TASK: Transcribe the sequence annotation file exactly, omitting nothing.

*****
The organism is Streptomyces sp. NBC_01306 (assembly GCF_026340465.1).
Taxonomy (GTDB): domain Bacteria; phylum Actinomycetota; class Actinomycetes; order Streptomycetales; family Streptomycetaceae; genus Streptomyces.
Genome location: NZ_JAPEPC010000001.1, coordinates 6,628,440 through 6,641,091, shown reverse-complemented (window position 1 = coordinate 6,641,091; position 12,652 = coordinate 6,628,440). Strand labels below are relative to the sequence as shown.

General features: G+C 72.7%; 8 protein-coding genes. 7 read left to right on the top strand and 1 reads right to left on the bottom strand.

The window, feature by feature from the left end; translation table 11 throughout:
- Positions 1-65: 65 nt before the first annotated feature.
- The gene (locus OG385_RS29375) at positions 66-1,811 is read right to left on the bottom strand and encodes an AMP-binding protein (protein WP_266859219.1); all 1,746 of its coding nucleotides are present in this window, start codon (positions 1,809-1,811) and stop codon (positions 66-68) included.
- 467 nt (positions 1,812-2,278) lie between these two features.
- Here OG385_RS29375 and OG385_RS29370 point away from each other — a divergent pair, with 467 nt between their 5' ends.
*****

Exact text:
The organism is Streptomyces sp. NBC_01306 (assembly GCF_026340465.1).
Taxonomy (GTDB): domain Bacteria; phylum Actinomycetota; class Actinomycetes; order Streptomycetales; family Streptomycetaceae; genus Streptomyces.
Genome location: NZ_JAPEPC010000001.1, coordinates 6,628,440 through 6,641,091, shown reverse-complemented (window position 1 = coordinate 6,641,091; position 12,652 = coordinate 6,628,440). Strand labels below are relative to the sequence as shown.

General features: G+C 72.7%; 8 protein-coding genes. 7 read left to right on the top strand and 1 reads right to left on the bottom strand.

The window, feature by feature from the left end; translation table 11 throughout:
- Positions 1-65: 65 nt before the first annotated feature.
- The gene (locus OG385_RS29375) at positions 66-1,811 is read right to left on the bottom strand and encodes an AMP-binding protein (protein WP_266859219.1); all 1,746 of its coding nucleotides are present in this window, start codon (positions 1,809-1,811) and stop codon (positions 66-68) included.
- 467 nt (positions 1,812-2,278) lie between these two features.
- Here OG385_RS29375 and OG385_RS29370 point away from each other — a divergent pair, with 467 nt between their 5' ends.